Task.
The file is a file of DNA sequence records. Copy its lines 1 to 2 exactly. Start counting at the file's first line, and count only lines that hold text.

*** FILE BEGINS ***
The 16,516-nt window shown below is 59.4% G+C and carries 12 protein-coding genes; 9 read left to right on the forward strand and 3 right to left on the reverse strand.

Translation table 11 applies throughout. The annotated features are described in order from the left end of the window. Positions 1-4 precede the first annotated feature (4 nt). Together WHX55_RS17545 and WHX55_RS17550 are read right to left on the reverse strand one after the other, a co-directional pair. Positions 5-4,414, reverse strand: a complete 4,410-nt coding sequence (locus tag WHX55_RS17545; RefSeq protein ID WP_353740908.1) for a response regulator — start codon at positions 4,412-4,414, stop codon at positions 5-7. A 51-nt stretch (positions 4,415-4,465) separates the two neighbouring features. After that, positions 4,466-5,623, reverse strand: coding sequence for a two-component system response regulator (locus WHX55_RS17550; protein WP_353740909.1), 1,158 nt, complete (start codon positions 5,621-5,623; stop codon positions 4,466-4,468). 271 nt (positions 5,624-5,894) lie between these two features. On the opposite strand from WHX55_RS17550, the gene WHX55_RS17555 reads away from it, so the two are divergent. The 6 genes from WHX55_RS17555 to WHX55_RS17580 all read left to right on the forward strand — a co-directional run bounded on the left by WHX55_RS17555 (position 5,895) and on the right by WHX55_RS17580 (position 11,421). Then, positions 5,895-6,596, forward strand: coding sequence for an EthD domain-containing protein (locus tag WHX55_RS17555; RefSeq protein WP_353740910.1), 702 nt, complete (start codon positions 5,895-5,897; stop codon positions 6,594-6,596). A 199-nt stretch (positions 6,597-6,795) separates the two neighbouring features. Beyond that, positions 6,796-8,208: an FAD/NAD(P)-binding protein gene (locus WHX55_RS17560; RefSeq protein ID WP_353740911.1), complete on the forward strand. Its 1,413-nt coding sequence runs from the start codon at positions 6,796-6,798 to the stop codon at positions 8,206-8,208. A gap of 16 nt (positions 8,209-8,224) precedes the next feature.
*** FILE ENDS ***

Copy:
The 16,516-nt window shown below is 59.4% G+C and carries 12 protein-coding genes; 9 read left to right on the forward strand and 3 right to left on the reverse strand.

Translation table 11 applies throughout. The annotated features are described in order from the left end of the window. Positions 1-4 precede the first annotated feature (4 nt). Together WHX55_RS17545 and WHX55_RS17550 are read right to left on the reverse strand one after the other, a co-directional pair. Positions 5-4,414, reverse strand: a complete 4,410-nt coding sequence (locus tag WHX55_RS17545; RefSeq protein ID WP_353740908.1) for a response regulator — start codon at positions 4,412-4,414, stop codon at positions 5-7. A 51-nt stretch (positions 4,415-4,465) separates the two neighbouring features. After that, positions 4,466-5,623, reverse strand: coding sequence for a two-component system response regulator (locus WHX55_RS17550; protein WP_353740909.1), 1,158 nt, complete (start codon positions 5,621-5,623; stop codon positions 4,466-4,468). 271 nt (positions 5,624-5,894) lie between these two features. On the opposite strand from WHX55_RS17550, the gene WHX55_RS17555 reads away from it, so the two are divergent. The 6 genes from WHX55_RS17555 to WHX55_RS17580 all read left to right on the forward strand — a co-directional run bounded on the left by WHX55_RS17555 (position 5,895) and on the right by WHX55_RS17580 (position 11,421). Then, positions 5,895-6,596, forward strand: coding sequence for an EthD domain-containing protein (locus tag WHX55_RS17555; RefSeq protein WP_353740910.1), 702 nt, complete (start codon positions 5,895-5,897; stop codon positions 6,594-6,596). A 199-nt stretch (positions 6,597-6,795) separates the two neighbouring features. Beyond that, positions 6,796-8,208: an FAD/NAD(P)-binding protein gene (locus WHX55_RS17560; RefSeq protein ID WP_353740911.1), complete on the forward strand. Its 1,413-nt coding sequence runs from the start codon at positions 6,796-6,798 to the stop codon at positions 8,206-8,208. A gap of 16 nt (positions 8,209-8,224) precedes the next feature.